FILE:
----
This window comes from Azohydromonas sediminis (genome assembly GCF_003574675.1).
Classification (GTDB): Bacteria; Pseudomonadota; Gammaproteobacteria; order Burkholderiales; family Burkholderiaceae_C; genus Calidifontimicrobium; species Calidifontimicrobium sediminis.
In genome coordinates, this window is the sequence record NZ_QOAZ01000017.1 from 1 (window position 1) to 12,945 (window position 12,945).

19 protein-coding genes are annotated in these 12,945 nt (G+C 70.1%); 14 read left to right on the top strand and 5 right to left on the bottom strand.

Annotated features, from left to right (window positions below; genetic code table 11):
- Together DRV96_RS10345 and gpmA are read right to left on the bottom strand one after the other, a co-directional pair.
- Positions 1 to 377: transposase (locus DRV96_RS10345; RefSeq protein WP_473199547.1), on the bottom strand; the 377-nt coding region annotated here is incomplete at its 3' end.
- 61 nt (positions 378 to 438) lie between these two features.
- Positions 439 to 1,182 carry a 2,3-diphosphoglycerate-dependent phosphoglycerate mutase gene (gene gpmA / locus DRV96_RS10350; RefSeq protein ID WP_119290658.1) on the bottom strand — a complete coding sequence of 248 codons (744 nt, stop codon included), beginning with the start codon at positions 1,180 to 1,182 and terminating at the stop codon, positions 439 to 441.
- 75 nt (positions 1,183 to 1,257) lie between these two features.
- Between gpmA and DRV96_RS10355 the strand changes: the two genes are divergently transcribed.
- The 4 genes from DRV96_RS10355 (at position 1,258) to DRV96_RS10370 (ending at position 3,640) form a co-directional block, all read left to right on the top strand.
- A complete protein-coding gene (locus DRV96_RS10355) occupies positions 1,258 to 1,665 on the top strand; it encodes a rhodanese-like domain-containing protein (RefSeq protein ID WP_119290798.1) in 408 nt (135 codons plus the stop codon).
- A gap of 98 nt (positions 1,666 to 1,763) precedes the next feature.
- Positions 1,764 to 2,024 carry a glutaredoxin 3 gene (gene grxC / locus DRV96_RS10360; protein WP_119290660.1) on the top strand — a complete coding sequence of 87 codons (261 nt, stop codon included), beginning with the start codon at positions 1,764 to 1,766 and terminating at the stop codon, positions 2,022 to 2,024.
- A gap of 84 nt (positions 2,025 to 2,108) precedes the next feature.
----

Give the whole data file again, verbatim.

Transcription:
This window comes from Azohydromonas sediminis (genome assembly GCF_003574675.1).
Classification (GTDB): Bacteria; Pseudomonadota; Gammaproteobacteria; order Burkholderiales; family Burkholderiaceae_C; genus Calidifontimicrobium; species Calidifontimicrobium sediminis.
In genome coordinates, this window is the sequence record NZ_QOAZ01000017.1 from 1 (window position 1) to 12,945 (window position 12,945).

19 protein-coding genes are annotated in these 12,945 nt (G+C 70.1%); 14 read left to right on the top strand and 5 right to left on the bottom strand.

Annotated features, from left to right (window positions below; genetic code table 11):
- Together DRV96_RS10345 and gpmA are read right to left on the bottom strand one after the other, a co-directional pair.
- Positions 1 to 377: transposase (locus DRV96_RS10345; RefSeq protein WP_473199547.1), on the bottom strand; the 377-nt coding region annotated here is incomplete at its 3' end.
- 61 nt (positions 378 to 438) lie between these two features.
- Positions 439 to 1,182 carry a 2,3-diphosphoglycerate-dependent phosphoglycerate mutase gene (gene gpmA / locus DRV96_RS10350; RefSeq protein ID WP_119290658.1) on the bottom strand — a complete coding sequence of 248 codons (744 nt, stop codon included), beginning with the start codon at positions 1,180 to 1,182 and terminating at the stop codon, positions 439 to 441.
- 75 nt (positions 1,183 to 1,257) lie between these two features.
- Between gpmA and DRV96_RS10355 the strand changes: the two genes are divergently transcribed.
- The 4 genes from DRV96_RS10355 (at position 1,258) to DRV96_RS10370 (ending at position 3,640) form a co-directional block, all read left to right on the top strand.
- A complete protein-coding gene (locus DRV96_RS10355) occupies positions 1,258 to 1,665 on the top strand; it encodes a rhodanese-like domain-containing protein (RefSeq protein ID WP_119290798.1) in 408 nt (135 codons plus the stop codon).
- A gap of 98 nt (positions 1,666 to 1,763) precedes the next feature.
- Positions 1,764 to 2,024 carry a glutaredoxin 3 gene (gene grxC / locus DRV96_RS10360; protein WP_119290660.1) on the top strand — a complete coding sequence of 87 codons (261 nt, stop codon included), beginning with the start codon at positions 1,764 to 1,766 and terminating at the stop codon, positions 2,022 to 2,024.
- A gap of 84 nt (positions 2,025 to 2,108) precedes the next feature.